[syns Calocarpum procerum (Mart.) Dubard, Lucuma procera Mart., Urbanella procera (Mart.) Pierre]

The fine dust produced when making veneers from a Brazilian wood with the common name massaranduba, and the trade name ebano, listed as being derived from this Brazilian species, has been reported to cause dermatitis (Friese 1932, Gottwald 1958). Similar effects from wood with the common name abiuranda, and listed as being derived from various Lucuma L. species, were also noted. However, the botanical sources of these woods may not have been correctly assigned. The name massaranduba is now most commonly applied to the timber from Manilkara bidentata A.Chev. or Manilkara huberi A.Chev. [see above].



Pouteria sapota (Jacq.) H.E.Moore & Stearn
[syns Achras mammosa Bonpl. ex Miq., Calocarpum sapota (Jacq.) Merr., Sideroxylon sapota Jacq.]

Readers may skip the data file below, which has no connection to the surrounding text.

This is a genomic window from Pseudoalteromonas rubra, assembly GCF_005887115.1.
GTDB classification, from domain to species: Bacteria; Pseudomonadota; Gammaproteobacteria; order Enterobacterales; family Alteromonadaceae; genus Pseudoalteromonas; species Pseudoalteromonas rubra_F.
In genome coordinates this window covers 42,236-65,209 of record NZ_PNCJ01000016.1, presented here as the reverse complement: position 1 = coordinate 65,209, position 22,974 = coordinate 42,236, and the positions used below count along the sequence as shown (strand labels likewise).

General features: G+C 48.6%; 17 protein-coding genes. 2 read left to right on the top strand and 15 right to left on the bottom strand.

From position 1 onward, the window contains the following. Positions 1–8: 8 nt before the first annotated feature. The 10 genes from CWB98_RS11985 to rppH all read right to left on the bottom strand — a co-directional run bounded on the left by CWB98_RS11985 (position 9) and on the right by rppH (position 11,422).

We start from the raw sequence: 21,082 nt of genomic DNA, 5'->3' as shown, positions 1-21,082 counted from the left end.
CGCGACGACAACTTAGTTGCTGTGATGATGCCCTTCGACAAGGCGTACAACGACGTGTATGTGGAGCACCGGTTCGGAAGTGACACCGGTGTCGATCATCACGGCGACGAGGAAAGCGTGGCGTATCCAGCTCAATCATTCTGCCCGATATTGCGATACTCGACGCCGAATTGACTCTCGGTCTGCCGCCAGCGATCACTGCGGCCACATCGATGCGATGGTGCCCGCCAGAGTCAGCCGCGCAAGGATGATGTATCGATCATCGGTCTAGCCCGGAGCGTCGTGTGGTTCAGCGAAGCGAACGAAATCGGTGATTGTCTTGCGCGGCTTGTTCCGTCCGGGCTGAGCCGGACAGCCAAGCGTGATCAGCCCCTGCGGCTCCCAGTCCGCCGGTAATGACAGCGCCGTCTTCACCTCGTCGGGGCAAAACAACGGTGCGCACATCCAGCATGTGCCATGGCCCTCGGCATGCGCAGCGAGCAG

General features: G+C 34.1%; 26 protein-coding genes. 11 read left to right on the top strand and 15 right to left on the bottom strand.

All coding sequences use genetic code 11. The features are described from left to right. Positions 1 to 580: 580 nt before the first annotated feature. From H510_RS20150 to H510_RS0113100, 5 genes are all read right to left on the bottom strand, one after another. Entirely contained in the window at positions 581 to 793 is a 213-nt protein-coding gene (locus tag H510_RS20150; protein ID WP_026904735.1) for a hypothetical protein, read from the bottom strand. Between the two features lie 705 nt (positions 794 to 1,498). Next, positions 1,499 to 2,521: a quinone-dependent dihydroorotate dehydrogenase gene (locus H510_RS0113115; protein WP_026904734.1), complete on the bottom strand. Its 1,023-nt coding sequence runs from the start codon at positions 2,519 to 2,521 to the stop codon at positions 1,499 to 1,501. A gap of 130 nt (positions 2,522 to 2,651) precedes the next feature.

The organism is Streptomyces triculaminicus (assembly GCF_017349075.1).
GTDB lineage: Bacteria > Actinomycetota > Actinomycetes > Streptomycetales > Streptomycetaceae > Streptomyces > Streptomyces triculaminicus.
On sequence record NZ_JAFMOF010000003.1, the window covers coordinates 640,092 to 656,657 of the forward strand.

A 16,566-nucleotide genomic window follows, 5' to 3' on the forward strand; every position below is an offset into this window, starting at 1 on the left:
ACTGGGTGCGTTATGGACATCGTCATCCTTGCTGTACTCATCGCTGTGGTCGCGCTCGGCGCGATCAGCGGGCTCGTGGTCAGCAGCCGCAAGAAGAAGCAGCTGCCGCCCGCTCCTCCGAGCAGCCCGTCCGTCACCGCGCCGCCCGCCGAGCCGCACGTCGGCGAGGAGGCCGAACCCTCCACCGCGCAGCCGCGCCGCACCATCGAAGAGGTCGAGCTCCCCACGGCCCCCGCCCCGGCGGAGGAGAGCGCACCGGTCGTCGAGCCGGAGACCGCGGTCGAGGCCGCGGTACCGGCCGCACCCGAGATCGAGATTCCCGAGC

Mamey Apple, Mammee Sapote, Marmalade Plum, Sapota, Zapote

Referring to Calocarpum mammosum, Allen (1943) noted that the sap of the entire plant is caustic and vesicant, and that care should be exercised in gathering the [edible] fruits not to break the branches, or to rub the fresh sap into the eyes.



Pycnandra acuminata (Pierre ex Baill.) Swenson & Munzinger
[syns Niemeyera acuminata (Pierre ex Baill.) T.D.Penn., Sebertia acuminata (Pierre ex Baill.) Engl., Sersalisia acuminata Pierre ex Baill.]
Sève Bleue

This New Caledonian tree accumulates extraordinary amounts of nickel from the soil in which it grows. The nickel content of its blue-green latex can reach 25% on a dry weight basis (Jaffré et al. 1976). The nickel occurs predominantly as a negatively charged citratonickelate (II) complex with [Ni(H2O)6]2+ as the major cationic constituent (Lee et al. 1977). Whilst the contact sensitising properties of nickel and its salts are well documented (Cronin 1980), there appear to be no reports of contact dermatitis attributable to this plant.



Sideroxylon spinosum L.
[syns Argania sideroxylon Roem. & Schult., Argania spinosa (L). Skeels]